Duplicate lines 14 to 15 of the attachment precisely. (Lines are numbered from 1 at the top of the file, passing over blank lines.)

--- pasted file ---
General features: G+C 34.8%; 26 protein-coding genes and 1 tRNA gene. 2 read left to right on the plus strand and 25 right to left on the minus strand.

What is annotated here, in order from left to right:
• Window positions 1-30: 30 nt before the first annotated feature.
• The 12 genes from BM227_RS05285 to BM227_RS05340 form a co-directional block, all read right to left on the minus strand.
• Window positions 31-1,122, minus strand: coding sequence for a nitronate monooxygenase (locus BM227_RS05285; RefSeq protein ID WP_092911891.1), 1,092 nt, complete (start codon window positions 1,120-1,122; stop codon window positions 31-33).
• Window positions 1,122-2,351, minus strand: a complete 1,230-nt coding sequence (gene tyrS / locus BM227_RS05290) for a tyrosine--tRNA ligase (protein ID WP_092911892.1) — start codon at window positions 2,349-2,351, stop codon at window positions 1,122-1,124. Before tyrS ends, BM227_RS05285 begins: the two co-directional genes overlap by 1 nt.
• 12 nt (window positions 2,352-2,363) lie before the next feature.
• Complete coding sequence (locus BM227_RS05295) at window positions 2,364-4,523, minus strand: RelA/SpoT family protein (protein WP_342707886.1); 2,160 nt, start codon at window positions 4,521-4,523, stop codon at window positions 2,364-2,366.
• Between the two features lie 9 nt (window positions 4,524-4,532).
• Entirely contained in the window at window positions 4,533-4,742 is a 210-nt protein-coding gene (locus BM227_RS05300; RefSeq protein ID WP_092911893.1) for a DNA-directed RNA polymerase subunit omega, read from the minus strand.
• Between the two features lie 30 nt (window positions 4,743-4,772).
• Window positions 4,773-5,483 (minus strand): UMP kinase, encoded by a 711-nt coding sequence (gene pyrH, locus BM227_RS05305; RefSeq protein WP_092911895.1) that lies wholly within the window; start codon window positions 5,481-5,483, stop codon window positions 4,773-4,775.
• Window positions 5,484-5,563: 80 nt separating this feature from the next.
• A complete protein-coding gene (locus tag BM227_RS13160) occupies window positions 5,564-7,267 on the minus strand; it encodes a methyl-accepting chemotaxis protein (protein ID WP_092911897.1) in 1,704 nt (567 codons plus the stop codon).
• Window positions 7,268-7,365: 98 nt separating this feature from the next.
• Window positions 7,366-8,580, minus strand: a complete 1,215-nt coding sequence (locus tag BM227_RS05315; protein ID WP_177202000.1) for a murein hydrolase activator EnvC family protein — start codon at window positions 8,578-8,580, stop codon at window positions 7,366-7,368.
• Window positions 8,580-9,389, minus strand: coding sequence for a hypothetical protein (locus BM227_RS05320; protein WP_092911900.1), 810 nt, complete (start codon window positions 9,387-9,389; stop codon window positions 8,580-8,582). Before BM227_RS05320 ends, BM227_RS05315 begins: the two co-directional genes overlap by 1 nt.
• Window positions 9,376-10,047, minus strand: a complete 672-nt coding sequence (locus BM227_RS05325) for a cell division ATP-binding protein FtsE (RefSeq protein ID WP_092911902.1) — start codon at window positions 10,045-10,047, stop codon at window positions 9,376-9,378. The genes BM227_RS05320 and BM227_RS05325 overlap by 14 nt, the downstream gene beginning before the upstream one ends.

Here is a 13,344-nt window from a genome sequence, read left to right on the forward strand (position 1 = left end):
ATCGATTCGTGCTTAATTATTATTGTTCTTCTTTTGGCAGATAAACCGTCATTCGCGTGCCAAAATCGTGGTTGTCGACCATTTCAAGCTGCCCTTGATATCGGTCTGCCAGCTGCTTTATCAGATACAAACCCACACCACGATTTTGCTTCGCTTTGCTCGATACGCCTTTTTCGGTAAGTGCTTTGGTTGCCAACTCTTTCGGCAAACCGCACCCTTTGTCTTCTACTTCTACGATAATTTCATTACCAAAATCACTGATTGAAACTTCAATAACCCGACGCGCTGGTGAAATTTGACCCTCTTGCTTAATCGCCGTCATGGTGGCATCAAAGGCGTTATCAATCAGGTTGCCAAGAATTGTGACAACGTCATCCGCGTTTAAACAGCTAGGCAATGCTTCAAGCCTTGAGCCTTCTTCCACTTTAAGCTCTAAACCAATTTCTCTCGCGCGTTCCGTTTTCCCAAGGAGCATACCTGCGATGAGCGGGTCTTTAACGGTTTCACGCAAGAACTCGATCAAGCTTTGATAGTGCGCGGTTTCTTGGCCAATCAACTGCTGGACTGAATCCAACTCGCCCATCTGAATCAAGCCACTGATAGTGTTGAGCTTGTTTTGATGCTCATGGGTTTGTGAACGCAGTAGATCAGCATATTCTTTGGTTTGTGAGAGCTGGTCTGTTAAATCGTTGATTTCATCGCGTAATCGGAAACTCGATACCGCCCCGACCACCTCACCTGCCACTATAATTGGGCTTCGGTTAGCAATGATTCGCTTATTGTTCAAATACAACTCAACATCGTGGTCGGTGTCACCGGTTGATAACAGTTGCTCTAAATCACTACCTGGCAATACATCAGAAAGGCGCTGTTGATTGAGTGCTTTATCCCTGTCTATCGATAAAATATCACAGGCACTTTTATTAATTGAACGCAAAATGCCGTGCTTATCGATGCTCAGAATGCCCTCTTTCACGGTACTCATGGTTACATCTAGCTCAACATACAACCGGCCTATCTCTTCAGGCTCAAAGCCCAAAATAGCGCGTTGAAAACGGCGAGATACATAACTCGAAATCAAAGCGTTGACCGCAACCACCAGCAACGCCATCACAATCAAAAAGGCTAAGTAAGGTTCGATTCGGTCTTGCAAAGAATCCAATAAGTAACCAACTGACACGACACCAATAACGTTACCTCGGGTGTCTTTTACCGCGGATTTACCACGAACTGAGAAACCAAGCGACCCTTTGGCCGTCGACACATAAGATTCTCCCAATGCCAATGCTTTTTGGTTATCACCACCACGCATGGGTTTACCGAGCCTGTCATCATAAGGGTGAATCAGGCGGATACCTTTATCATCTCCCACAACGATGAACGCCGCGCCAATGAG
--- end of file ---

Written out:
• A complete protein-coding gene (locus tag BM227_RS13160) occupies window positions 5,564-7,267 on the minus strand; it encodes a methyl-accepting chemotaxis protein (protein ID WP_092911897.1) in 1,704 nt (567 codons plus the stop codon).
• Window positions 7,268-7,365: 98 nt separating this feature from the next.